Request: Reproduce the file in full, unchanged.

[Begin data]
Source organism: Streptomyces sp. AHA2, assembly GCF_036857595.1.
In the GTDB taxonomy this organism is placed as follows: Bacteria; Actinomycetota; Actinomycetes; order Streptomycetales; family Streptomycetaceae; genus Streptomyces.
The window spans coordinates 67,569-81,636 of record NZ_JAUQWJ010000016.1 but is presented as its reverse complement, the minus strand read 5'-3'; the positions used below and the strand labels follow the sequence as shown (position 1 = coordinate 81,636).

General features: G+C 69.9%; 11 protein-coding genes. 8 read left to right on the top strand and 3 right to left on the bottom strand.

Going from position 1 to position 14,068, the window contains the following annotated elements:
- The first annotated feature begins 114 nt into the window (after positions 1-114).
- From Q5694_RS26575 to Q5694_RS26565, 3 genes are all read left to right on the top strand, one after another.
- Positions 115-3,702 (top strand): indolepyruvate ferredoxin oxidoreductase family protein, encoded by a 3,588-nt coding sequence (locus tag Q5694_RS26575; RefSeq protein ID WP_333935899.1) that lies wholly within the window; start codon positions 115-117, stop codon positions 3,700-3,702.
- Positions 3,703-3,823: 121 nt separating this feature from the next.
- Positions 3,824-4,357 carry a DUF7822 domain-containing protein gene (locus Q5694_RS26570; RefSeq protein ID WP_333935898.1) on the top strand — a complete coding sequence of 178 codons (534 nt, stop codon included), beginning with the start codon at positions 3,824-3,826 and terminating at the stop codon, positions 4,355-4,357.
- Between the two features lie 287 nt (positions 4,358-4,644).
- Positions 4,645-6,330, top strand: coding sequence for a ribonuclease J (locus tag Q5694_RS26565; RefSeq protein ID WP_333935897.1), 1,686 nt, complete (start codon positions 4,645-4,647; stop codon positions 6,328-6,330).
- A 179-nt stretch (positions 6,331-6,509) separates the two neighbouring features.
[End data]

Source organism: Streptomyces sp. AHA2, assembly GCF_036857595.1.
In the GTDB taxonomy this organism is placed as follows: Bacteria; Actinomycetota; Actinomycetes; order Streptomycetales; family Streptomycetaceae; genus Streptomyces.
The window spans coordinates 67,569-81,636 of record NZ_JAUQWJ010000016.1 but is presented as its reverse complement, the minus strand read 5'-3'; the positions used below and the strand labels follow the sequence as shown (position 1 = coordinate 81,636).

General features: G+C 69.9%; 11 protein-coding genes. 8 read left to right on the top strand and 3 right to left on the bottom strand.

Going from position 1 to position 14,068, the window contains the following annotated elements:
- The first annotated feature begins 114 nt into the window (after positions 1-114).
- From Q5694_RS26575 to Q5694_RS26565, 3 genes are all read left to right on the top strand, one after another.
- Positions 115-3,702 (top strand): indolepyruvate ferredoxin oxidoreductase family protein, encoded by a 3,588-nt coding sequence (locus tag Q5694_RS26575; RefSeq protein ID WP_333935899.1) that lies wholly within the window; start codon positions 115-117, stop codon positions 3,700-3,702.
- Positions 3,703-3,823: 121 nt separating this feature from the next.
- Positions 3,824-4,357 carry a DUF7822 domain-containing protein gene (locus Q5694_RS26570; RefSeq protein ID WP_333935898.1) on the top strand — a complete coding sequence of 178 codons (534 nt, stop codon included), beginning with the start codon at positions 3,824-3,826 and terminating at the stop codon, positions 4,355-4,357.
- Between the two features lie 287 nt (positions 4,358-4,644).
- Positions 4,645-6,330, top strand: coding sequence for a ribonuclease J (locus tag Q5694_RS26565; RefSeq protein ID WP_333935897.1), 1,686 nt, complete (start codon positions 4,645-4,647; stop codon positions 6,328-6,330).
- A 179-nt stretch (positions 6,331-6,509) separates the two neighbouring features.